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Definition of Consent

Consent is defined as an active, knowing, and voluntary exchange of affirmative words and/or actions that indicate and effectively communicate a willingness to participate in a particular sexual activity. It is the responsibility of the initiator to obtain clear and affirmative responses at each stage of sexual involvement.

  • In order to give consent, a person must be of the legal age of consent. Under most circumstances, the age of consent in Connecticut is 16.
  • Consent must be freely and actively given.
  • Silence, the lack of resistance, or the lack of a negative response is not consent.
  • A person who is incapacitated by alcohol and/or drugs, whether voluntarily or involuntarily consumed, cannot give consent.
  • A person who is asleep cannot give consent.
  • Consent to one form of sexual activity does not indicate consent to another form of sexual activity.
  • Neither past consent nor a past relationship indicates current or future consent.
  • Consent to engage in sexual activity with one person does not imply consent to engage in sexual activity with another.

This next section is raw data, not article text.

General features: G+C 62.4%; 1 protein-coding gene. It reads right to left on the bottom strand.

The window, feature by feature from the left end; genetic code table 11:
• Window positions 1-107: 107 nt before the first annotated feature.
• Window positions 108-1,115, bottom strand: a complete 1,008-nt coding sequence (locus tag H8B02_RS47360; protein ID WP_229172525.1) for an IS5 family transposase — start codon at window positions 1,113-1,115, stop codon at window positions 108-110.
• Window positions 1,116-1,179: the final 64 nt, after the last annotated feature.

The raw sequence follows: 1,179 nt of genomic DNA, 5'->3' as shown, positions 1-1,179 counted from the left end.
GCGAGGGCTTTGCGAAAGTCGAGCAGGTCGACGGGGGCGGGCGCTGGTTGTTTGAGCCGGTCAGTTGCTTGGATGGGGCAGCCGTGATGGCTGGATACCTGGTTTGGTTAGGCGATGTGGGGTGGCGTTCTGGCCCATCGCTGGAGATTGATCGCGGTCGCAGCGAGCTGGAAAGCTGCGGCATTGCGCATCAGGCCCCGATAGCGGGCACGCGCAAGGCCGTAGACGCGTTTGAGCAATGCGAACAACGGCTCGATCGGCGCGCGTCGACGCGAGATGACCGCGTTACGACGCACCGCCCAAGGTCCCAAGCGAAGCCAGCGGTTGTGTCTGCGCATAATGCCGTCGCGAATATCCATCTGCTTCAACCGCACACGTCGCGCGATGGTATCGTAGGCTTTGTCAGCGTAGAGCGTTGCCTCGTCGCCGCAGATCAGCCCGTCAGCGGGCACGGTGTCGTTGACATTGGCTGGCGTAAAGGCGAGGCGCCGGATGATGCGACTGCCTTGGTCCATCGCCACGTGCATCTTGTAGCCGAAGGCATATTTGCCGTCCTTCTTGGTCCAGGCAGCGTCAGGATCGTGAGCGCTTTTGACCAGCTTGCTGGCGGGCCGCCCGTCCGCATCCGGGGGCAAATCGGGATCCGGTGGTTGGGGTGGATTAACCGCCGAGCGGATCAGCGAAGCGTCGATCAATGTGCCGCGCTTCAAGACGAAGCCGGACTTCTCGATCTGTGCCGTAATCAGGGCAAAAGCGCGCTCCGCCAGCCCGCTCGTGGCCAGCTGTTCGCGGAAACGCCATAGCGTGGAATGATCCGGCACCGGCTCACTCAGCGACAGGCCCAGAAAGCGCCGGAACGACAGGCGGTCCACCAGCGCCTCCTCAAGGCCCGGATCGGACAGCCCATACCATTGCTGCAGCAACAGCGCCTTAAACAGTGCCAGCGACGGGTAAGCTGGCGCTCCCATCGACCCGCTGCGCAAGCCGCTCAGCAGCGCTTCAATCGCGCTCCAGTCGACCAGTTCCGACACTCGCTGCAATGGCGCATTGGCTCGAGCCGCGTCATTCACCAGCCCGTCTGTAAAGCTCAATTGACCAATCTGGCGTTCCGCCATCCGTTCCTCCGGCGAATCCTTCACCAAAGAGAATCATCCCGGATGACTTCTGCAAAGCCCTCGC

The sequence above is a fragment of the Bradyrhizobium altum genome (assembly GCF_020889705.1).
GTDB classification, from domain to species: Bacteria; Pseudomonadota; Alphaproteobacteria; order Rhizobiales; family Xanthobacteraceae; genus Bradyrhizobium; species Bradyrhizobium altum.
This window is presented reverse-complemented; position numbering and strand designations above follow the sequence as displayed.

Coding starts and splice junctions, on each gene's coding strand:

• Consent can be withdrawn at any time; and
  • Coercion, force, or threat of either invalidates consent.

Consent must be freely and meaningfully given. Consent cannot be freely and meaningfully given if the person whose consent is needed is incapacitated, or if the consent is obtained by means of force or coercion. For purposes of this Sexual Violence Policy:

Incapacitation is a state where someone cannot make rational, reasonable decisions due to a lack of capacity to give knowing consent, (i.e., to understand the “who, what, when, where, why, and how” of sexual interaction).

  • Sexual activity with someone who is—or based on circumstances should reasonably have known to be—mentally or physically incapacitated (i.e., by alcohol or other drug use, unconsciousness, or blackout) constitutes a violation of this Sexual Violence Policy.
  • A person whose incapacity results from mental disability, sleep, involuntary physical restraint, or from the consumption (voluntary or otherwise) of incapacitating drugs cannot give consent.
  • Alcohol-related incapacity results from a level of alcohol ingestion that is more severe than impairment, being under the influence, drunkenness or intoxication.

Force is the use of physical violence and/or imposing on someone physically to gain sexual access.

Coercion is unreasonable pressure for sexual activity, including without limitation the use of threats, intimidation, or emotional manipulation to persuade someone to do something they may not want to do, such as being sexual or performing certain sexual acts. Being coerced into having sex or performing sexual acts is not consenting sex and is considered sexual misconduct.